Ok, Another House Purchasing Question

by Prince Of Petworth February 12, 2008 at 10:49 pm 11 Comments

IMG_6793, originally uploaded by Prince of Petworth.

So I’ve often noticed that developers often scoop up the corner rowhouses when they go for sale. I can see the appeal would be more windows, a bigger yard, and possibly less noise due to one less neighbor. So a simple question: what is the premium for owning a corner rowhouse? Is it like $50k more than the house to its left? $75k more?

  • I seem to recall a hedonic analysis that said, other things equal, corner lots were -$4,000 or so. Also, alley access was -$10,000 IIRC. But the study was sponsored by some weird libertarian landuse/anti-planning think tank. And it might not have sampled dense urban development.

    Also, I get a hoot out of the term “hedonic analysis.” What, did you think economists were square?

  • I don’t know the premium, but I remember one of my contractors telling me that I was saving good money on my heating bill by being attached on both sides, and not letting it all seep into an alley.

  • A true corner unit might be worth a few extra dollars, but with an alley corner, one value-added bonus would be the steady flow of the Urine Of Total Strangers (UOTS)! I’ll bet the folks mid-row wish they had a bit o’ THAT action!

  • Just J

    Speed, a corner house will usually sell before an identical house in the middle of the block. Flipping houses is all about speed.

  • Nikki

    Actually, a corner house isn’t so great. You spend more for heating and cooling, and are more likely to get robbed because your house is more accessible.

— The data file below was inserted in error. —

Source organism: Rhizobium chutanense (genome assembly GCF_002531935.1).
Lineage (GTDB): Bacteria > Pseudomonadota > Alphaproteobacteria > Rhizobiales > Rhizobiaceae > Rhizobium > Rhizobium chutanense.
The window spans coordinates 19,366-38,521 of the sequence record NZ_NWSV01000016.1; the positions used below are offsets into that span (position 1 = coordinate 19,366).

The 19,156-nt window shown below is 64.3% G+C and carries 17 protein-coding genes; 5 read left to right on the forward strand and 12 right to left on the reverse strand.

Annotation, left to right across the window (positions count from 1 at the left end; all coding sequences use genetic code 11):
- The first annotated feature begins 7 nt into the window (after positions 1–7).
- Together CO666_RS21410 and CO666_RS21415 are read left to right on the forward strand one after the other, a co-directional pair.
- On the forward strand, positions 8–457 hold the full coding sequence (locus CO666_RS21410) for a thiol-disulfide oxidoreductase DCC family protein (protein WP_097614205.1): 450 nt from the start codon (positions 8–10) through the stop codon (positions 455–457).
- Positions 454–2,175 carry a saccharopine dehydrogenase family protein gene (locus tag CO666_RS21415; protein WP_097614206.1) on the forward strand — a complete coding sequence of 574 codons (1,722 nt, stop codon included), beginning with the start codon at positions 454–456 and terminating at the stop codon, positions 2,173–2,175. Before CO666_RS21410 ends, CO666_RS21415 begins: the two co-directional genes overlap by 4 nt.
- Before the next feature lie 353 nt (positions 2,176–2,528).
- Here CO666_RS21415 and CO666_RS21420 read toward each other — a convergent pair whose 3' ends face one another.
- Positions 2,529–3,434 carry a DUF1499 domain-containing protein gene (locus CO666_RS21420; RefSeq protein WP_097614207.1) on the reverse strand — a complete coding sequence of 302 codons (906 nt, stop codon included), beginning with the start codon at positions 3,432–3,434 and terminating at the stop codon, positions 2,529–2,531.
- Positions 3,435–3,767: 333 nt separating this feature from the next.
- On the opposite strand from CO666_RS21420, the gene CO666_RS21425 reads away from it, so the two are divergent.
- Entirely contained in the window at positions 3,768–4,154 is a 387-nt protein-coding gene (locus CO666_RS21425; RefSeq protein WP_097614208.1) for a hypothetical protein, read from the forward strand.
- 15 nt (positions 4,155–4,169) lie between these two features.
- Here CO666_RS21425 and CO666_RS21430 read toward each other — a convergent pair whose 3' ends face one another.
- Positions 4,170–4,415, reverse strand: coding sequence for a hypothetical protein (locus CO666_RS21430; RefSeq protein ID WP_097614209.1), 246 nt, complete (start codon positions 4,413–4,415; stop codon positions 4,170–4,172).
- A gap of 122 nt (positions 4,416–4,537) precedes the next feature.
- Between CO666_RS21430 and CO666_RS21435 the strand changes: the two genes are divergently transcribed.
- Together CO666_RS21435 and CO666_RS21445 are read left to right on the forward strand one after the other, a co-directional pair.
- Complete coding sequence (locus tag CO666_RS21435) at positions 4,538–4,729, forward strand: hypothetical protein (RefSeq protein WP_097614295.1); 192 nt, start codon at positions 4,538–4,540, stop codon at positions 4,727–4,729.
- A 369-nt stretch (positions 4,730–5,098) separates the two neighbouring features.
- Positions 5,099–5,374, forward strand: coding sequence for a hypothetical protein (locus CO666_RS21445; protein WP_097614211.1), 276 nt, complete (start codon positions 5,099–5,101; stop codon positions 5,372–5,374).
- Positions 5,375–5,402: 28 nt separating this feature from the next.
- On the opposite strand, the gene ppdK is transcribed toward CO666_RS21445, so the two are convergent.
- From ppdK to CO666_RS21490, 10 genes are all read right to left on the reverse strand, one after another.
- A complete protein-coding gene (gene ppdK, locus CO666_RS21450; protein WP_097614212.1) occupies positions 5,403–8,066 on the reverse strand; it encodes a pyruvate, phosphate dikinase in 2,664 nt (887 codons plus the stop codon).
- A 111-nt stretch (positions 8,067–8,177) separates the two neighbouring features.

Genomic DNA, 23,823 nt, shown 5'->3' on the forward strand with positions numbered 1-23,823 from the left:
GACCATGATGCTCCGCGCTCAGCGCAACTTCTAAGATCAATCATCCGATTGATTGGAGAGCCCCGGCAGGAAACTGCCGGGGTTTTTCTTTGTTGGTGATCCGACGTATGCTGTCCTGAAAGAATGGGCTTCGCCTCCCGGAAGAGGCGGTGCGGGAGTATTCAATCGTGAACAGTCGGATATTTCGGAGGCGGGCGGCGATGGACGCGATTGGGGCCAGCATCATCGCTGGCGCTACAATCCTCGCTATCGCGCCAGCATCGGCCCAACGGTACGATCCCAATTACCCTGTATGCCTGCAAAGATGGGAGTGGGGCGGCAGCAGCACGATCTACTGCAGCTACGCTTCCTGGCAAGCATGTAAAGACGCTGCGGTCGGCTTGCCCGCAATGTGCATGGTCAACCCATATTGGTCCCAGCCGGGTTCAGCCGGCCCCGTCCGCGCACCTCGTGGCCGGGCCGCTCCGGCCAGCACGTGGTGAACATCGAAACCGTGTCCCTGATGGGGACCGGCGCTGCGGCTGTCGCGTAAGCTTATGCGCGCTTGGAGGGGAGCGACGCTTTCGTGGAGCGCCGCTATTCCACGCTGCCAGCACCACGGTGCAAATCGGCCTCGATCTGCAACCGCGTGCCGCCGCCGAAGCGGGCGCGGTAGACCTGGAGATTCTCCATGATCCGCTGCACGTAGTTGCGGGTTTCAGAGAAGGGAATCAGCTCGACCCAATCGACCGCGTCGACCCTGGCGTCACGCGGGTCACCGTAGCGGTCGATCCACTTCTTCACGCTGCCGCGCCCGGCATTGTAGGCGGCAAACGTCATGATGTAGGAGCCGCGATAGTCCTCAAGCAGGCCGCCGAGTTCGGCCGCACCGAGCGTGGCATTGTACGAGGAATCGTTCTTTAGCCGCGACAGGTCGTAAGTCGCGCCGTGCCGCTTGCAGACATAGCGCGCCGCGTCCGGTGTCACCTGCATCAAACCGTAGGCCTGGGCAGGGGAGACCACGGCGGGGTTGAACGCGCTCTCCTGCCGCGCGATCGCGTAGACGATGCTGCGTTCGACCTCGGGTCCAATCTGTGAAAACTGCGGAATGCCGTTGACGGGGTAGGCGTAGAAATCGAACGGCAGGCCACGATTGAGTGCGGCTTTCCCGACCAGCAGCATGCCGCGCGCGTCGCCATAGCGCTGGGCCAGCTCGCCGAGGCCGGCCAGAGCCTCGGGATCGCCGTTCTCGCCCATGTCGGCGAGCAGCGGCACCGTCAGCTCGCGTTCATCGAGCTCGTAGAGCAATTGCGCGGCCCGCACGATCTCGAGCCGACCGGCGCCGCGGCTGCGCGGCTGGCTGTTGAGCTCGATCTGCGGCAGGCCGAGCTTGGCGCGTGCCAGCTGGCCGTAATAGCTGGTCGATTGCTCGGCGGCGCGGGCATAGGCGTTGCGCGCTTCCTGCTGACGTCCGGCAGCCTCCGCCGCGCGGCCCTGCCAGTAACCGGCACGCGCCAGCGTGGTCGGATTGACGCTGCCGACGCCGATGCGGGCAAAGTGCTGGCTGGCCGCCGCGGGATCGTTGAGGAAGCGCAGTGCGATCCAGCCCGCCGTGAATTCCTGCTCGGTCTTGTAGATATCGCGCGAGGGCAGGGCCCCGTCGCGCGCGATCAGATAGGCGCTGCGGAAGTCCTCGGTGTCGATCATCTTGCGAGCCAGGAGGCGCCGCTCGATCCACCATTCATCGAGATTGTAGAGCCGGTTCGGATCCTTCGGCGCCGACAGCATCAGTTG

• Jason

    Yes interms of heating and cooling corner houses are not good.

    Also not to forget that mid raw house has structural support from both side where as corner houses’ side wall tends to bulge out. If that is not taken care with, in worse case, the building may collapse as the house on Quincy and N.H. Ave did two weeks back.

    However, in condo conversion, corner houses are favorable by the builders since extra windows make easy to do the condo conversion.

  • I just purchased a non-corner row house in 16th St Heights. On the same block, there was a corner house for sale that is still on the market, and has been for a while. The two houses are difficult to compare: my house is much smaller on the inside and my house also had not been completely refurbished, like the corner house had. So like a lot of things, it depends on a lot of factors.

    Having said all that, the corner house was listed for about $100,000 more. But I guarantee it won’t go for near that in this market.

  • Actually, the more I look at that photo, the more I think that’s actually the house I’m talking about. Is it on Buchanan Street?

  • Prince Of Petworth

    It’s from 16th St. Heights so probably is the one you’re speaking of…

  • Amy

    I bought my corner row house in 2004 for $307,500 a year later two middle units on my row sold for $375k each. So I think it primarily depends on the market. My land area is 3882 as opposed to 2886 but according to dc.gov the house square footage is the same, although I think mine is slighty bigger inside.

    There are lots of advantages/disadvantages to living on the end…it cost me $5K to replace my windows b/c I had 15 windows to replace not counting the 6 the previous owner replaced. I’m right on the alley too so people park right up against my house etc etc. But I like it there and the inside is beautiful so that is all that really matters.

  • Toby

    There’s an end house near us, for sale by owner. The original price was ridiculous, the house a mess inside and totally unrenovated but you could at least sleep in it. Something tells me the people can’t afford the mortgage and want out, so they’ve put the house on the market. They want over $600 K for it. If they get it in this market, it will be a miracle.


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